Thursday, November 03, 2016

Metaltown by Kristen Simmons

Title: Metaltown
Author: Kristen Simmons
Genre: Dystopian, Young Adult
Series: N/A, Standalone

Hardcover, 380 pages
Publication: September 20, 2016 by Tor

Source: I received a review copy from Saichek Publicity in exchange for a honest review. 


Lena’s future depends on her family’s factory, a beast that demands a ruthless master, and Lena is prepared to be as ruthless as it takes if it means finally proving herself to her father.

But when a chance encounter with Colin, a dreamer despite his circumstances, exposes Lena to the consequences of her actions, she’ll risk everything to do what’s right.

In Lena, Ty sees an heiress with a chip on her shoulder. Colin sees something more. In a world of disease and war, tragedy and betrayal, allies and enemies, all three of them must learn that challenging what they thought was true can change all the rules.

You guys, this book was freakin' amazing! Ah-mazing! After reading the synopsis I knew It was a book I needed to read. And I am so glad I did. Metaltown is a story about friendship, family, hope, and never giving up on your dreams. This book had it all.

Metaltown is a dystopian through and through; you have the feel and setting of the past, all the technology of the future, and a group of suppressed people who want a revolution. But I couldn’t help thinking about some of similarities the book had to hot topics nowadays as I read this book. It felt as if Simmons ripped out our news and incorporated it into the story. Which I will get to soon. As the title suggests, the main focus of the story is on Metaltown, a dilapidated city inhabited by the lower class echelon and full of bustling factories cranking out weapon parts to fund what felt like a never ending war. However, Metaltown isn’t the only city we see, readers occasionally found the characters in Bakerstown (middle class) and The River District (Upper Class) which was a stark contrast to Metaltown.

The book is narrated by three characters, Ty and Colin, two teenagers from Metaltown and Lena from The River District. The first character we met is Ty. Ty is by far my favorite of all the characters. Ty was a tough as nail chick and I immediately connected with her character right off the bat. She’s a hard worker, fiercely loyal to the core and isn’t afraid to go toe-to-toe with the guys or big slicks that run Metaltown. Next is Colin. At first glance, Colin seems like a cocky, laid back, go-with-the-flow kind of guy. But he was so much more than a pretty face. He is liked by all and is an all around good guy. What Colin wanted the most was a better life for his family and the people of Metaltown. He dreams big, an optimist and doesn’t let his present status/situation deter him from what he wants to accomplish. And finally there’s Lena, an heiress to the Hampton Empire who is living in a gilded cage. Lena seems to live a privileged life; she lives in a big house in The River District, her father owns all the factories, she has her own personal servant and tutor. And unlike the people in Bakerstown and Metaltown; she doesn’t have to worry about food or shelter. Except her life isn’t as perfect as it seems. Lena took some time warm up to. At the start of the book she was your typical rich girl, ignorant to the conditions of the working class but as the book progressed she took the time to learn about Metaltown, its factories and the people that live/work there.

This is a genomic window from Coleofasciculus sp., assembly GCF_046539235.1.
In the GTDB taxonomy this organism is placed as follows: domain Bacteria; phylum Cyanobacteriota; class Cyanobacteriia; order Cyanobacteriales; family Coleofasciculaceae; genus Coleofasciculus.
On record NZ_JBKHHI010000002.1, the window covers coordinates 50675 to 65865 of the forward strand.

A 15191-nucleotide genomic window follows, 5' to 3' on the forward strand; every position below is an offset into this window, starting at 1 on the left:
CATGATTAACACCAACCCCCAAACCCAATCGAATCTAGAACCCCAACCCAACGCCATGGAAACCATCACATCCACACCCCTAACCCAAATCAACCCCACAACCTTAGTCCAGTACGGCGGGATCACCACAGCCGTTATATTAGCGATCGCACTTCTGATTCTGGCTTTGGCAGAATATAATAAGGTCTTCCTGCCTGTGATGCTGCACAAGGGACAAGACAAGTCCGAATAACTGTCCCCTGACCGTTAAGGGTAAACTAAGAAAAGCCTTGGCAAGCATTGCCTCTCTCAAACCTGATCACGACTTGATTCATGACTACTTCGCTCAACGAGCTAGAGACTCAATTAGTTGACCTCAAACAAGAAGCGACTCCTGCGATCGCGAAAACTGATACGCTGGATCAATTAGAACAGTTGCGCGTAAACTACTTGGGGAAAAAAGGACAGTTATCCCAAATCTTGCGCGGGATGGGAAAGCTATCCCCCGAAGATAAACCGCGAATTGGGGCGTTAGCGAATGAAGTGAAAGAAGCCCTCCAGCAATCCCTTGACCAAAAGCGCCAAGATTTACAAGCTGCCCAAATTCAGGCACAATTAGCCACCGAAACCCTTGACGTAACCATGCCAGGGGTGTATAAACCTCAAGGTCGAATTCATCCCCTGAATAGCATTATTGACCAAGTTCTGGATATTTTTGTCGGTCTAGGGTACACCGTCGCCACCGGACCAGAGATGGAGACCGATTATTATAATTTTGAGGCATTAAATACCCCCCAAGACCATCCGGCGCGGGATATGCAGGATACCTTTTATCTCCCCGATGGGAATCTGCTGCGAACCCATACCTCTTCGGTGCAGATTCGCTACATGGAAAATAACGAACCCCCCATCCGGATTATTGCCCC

As I mentioned before I thought there were so many similarities to what was going on in the book and what is happening right now. It was freaky how realistic it was, as if we were living in our own version of dystopia. There were two things that stood out to me. The first one is pretty obvious, genetically modified food. In this case, corn being the biggest staple. Since food and water is a scarce commodity, food isn’t properly tested and instead it is mass produced. This led to people getting sick or worse dying from the corn flu. We are surrounded by tons of GMO Food; it’s literally everywhere and in everything that we consumed. Secondly, as we saw with Hampton Industries and from Hampton's own mouth; War is profitable. This is a phrase I hear time and time again. In the story, Lena’s father owns all the factories in Metaltown and each factory specializes in a specific part that goes into producing more weapons and bombs for the war. Doesn’t it sound like our situation? We’ve been involved in a war for who knows how long and it doesn’t seem like it’s going to change anytime soon. And we have war for exactly the same reason…because it’s profitable. I think there were more things, but I can’t remember what it was at the moment! But if you guys read Metaltown (you really should!), you’ll know what I mean.

Bottom line, I loved it! It was better than I expected and I felt that this book is very relevant to what is happening lately. Simmons did an incredible job with the world building and characters. The entire time I felt as If I was standing beside Ty, Colin and Lena as they fought and pressed against the Brotherhood. It usually takes me a while to connect with the characters and get invested into a story but she hooked me from the first page. And that ending! I did not see it coming, but then again after that revelation, I guess it was too good to be true. It was very bittersweet. As I said before this book had it all, if you love books about friendship, family and rebellion then this is the book for you! Metaltown should be on everyone’s must read list and a coveted spot on your keeper shelf! 

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